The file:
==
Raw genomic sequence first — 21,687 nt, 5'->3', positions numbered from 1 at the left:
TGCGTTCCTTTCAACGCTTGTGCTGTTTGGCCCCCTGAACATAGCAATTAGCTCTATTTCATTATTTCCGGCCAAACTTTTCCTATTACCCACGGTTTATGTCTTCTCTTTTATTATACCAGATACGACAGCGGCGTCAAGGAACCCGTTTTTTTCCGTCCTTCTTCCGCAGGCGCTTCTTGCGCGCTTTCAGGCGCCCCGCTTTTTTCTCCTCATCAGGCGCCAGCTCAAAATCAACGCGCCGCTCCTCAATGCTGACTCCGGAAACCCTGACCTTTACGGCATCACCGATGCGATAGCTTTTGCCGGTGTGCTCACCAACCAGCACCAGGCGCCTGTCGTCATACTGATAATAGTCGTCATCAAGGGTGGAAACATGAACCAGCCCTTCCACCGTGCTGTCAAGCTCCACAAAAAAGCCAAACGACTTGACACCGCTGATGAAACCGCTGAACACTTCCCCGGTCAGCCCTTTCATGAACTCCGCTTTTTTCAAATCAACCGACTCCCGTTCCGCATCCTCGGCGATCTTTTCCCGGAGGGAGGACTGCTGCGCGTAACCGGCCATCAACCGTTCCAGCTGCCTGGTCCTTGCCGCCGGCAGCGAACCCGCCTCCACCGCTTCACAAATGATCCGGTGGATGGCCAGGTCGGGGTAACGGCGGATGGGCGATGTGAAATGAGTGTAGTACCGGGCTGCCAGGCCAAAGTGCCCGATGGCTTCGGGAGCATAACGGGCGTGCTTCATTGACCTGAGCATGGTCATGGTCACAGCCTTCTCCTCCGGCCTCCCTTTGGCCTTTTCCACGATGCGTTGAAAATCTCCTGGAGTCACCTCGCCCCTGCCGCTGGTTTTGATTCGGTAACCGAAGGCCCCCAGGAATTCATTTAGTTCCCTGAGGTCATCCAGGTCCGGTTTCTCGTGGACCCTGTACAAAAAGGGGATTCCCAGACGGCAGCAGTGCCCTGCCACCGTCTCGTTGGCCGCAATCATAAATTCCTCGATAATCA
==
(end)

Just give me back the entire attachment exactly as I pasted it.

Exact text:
Raw genomic sequence first — 21,687 nt, 5'->3', positions numbered from 1 at the left:
TGCGTTCCTTTCAACGCTTGTGCTGTTTGGCCCCCTGAACATAGCAATTAGCTCTATTTCATTATTTCCGGCCAAACTTTTCCTATTACCCACGGTTTATGTCTTCTCTTTTATTATACCAGATACGACAGCGGCGTCAAGGAACCCGTTTTTTTCCGTCCTTCTTCCGCAGGCGCTTCTTGCGCGCTTTCAGGCGCCCCGCTTTTTTCTCCTCATCAGGCGCCAGCTCAAAATCAACGCGCCGCTCCTCAATGCTGACTCCGGAAACCCTGACCTTTACGGCATCACCGATGCGATAGCTTTTGCCGGTGTGCTCACCAACCAGCACCAGGCGCCTGTCGTCATACTGATAATAGTCGTCATCAAGGGTGGAAACATGAACCAGCCCTTCCACCGTGCTGTCAAGCTCCACAAAAAAGCCAAACGACTTGACACCGCTGATGAAACCGCTGAACACTTCCCCGGTCAGCCCTTTCATGAACTCCGCTTTTTTCAAATCAACCGACTCCCGTTCCGCATCCTCGGCGATCTTTTCCCGGAGGGAGGACTGCTGCGCGTAACCGGCCATCAACCGTTCCAGCTGCCTGGTCCTTGCCGCCGGCAGCGAACCCGCCTCCACCGCTTCACAAATGATCCGGTGGATGGCCAGGTCGGGGTAACGGCGGATGGGCGATGTGAAATGAGTGTAGTACCGGGCTGCCAGGCCAAAGTGCCCGATGGCTTCGGGAGCATAACGGGCGTGCTTCATTGACCTGAGCATGGTCATGGTCACAGCCTTCTCCTCCGGCCTCCCTTTGGCCTTTTCCACGATGCGTTGAAAATCTCCTGGAGTCACCTCGCCCCTGCCGCTGGTTTTGATTCGGTAACCGAAGGCCCCCAGGAATTCATTTAGTTCCCTGAGGTCATCCAGGTCCGGTTTCTCGTGGACCCTGTACAAAAAGGGGATTCCCAGACGGCAGCAGTGCCCTGCCACCGTCTCGTTGGCCGCAATCATAAATTCCTCGATAATCA